Once a month, Singapore Air has this Spontaneous Escapes promo where one can get 30% off selected Saver award tickets. Eligible flights for the following month are announced during the middle of each month, so it’s mid-January 2023 now.
You can view the full list here, but I have selected a few interesting spots that you and I could possibly consider for good value.
My valuation of flights redeemed with KrisFlyer miles
As I have done a couple of times before, I’d be providing my valuation of each flight redemption to give a better sense of how much these flights truly cost… as opposed to “free” lots of miles people like to portray it as. Miles are NOT free because… aiya watch this video.
I personally value each mile at around 1.25 cents i.e. if you spend 100,000 miles on a flight, it will cost you S$1,250.
Here are some of the more interesting redemptions that I think are worth considering:
|Cost of Flight*
|5,950 × 2
|Ho Chi Minh City
|16,800 × 2
|23,800 × 2
|52,500 × 2
These are pretty good redemptions. Bali is around S$275 to S$300 even on low cost carriers, so paying S$228.65 worth of miles and taxes to get a Singapore Air economy flight is indeed a bargain. Who said that economy flights can’t be a good deal for miles?
Return flights to Ho Chi Minh City and Hong Kong in business class is possible for cheap, and while they are relatively short flights, they can be a good starter to experiencing business class flights before deciding whether the whole miles game is worth it.
If you are truly spontaneous enough for a US trip next month, going to San Francisco would set you back at least S$1,100 to S$1,400 when you pay cash for economy flights. Paying S$1,402.30 mostly in miles for premium economy on Singapore Air doesn’t seem that bad a deal in comparison.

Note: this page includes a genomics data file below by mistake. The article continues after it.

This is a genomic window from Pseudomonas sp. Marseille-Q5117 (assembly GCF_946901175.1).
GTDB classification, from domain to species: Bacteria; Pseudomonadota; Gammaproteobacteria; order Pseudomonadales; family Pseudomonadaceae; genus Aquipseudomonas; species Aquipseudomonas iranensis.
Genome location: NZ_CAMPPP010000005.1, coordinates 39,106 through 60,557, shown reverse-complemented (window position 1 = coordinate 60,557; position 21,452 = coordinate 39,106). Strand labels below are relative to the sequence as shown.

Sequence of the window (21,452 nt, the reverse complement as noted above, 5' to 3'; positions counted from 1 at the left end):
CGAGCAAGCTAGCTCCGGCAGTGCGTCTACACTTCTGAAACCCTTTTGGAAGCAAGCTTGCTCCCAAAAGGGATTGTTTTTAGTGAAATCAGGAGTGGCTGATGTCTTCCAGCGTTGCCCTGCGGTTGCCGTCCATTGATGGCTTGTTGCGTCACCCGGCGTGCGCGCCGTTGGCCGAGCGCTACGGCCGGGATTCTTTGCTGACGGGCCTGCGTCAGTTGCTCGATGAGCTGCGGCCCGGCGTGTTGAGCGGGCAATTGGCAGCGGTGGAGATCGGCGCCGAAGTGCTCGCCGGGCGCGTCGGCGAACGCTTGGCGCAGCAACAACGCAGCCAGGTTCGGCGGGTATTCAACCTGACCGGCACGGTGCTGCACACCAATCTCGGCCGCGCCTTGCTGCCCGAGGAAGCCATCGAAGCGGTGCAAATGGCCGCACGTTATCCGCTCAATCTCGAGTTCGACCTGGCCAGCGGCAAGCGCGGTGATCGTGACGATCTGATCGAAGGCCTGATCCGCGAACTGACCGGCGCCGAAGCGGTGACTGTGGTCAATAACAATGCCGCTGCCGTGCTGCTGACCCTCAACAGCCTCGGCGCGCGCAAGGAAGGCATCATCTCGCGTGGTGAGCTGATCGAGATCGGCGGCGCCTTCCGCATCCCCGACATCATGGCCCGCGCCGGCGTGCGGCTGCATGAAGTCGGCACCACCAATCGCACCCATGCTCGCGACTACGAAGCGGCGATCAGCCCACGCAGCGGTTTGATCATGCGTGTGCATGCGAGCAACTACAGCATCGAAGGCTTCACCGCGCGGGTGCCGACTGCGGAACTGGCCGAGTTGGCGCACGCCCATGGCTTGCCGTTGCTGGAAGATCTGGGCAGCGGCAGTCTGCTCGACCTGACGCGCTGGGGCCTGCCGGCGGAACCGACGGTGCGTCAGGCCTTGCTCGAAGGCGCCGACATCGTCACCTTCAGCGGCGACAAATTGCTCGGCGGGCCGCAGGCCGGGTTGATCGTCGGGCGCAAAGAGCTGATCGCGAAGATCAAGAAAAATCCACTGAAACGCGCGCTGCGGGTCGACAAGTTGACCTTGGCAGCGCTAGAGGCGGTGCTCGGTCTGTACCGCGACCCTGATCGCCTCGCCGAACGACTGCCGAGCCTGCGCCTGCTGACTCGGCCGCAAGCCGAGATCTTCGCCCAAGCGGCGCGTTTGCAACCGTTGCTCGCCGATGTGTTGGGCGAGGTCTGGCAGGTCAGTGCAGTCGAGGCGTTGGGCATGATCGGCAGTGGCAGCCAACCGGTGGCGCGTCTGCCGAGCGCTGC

How much is each mile worth?
Again, these valuations assume that your cost of acquiring these miles is at 1.25 cents per mile. This rate is possible with a promo like CardUp, or even lower with the current Citi PayAll promo. 1.25 cents is also your cost per mile each time you ignore a 5% cashback card, opting for a 4 miles per dollar card instead (giving up 5 cents per dollar spent ÷ 4 miles = 1.25 cents per mile).
How much value can you now get from your miles? Imagine if you were going to Bali next month and about to spend S$300 on a budget airline, you could instead spend 11,900 miles and $79.90 in taxes to go on Singapore Air.
Instead of paying S$300, you spend S$79.90 instead, making a difference of S$220.10. When this S$220.10 is offset by 11,900 miles, each mile is now worth 1.85 cents. This valuation makes a 4 mpd card closer to a 7.4% cashback card, and we are ignoring entirely that you are now on a better flight class.
This is, of course, a great use case for miles during a promotional period, and cash tickets do get great promos from time to time. During those times, your 4 miles per dollar card still have a minimum earn rate like a 3.8% cashback card (you use KrisFlyer miles as if they were cash to buy Singapore Air tickets at a rate of 1 mile = 0.95 cents).
6 to 8% cashback cards now make more sense, and you can start to see why my card strategy is the way it is. It’s a discussion worth an entire video/post on its own, but to keep things simple: just pick whichever would give you more value when it comes to choosing a cashback or miles card for your use. If you follow my philosophy, go for 6 to 8% cashback that suits your spend, followed by 4 miles per dollar cards.
To use this promo, go to Singapore Air’s website and log in to your KrisFlyer account. Search for February flights to the eligible destination, and look for the “Promo” column.
Do note that blackout dates apply, and such bookings cannot be refunded or changed unless Singapore Air cancels the flight. You should buy insurance that covers flights booked by miles since you are not refunded miles even if you are unable to travel due to contracting Covid-19.
Okay now that I’m done with this post, time to book some flights.
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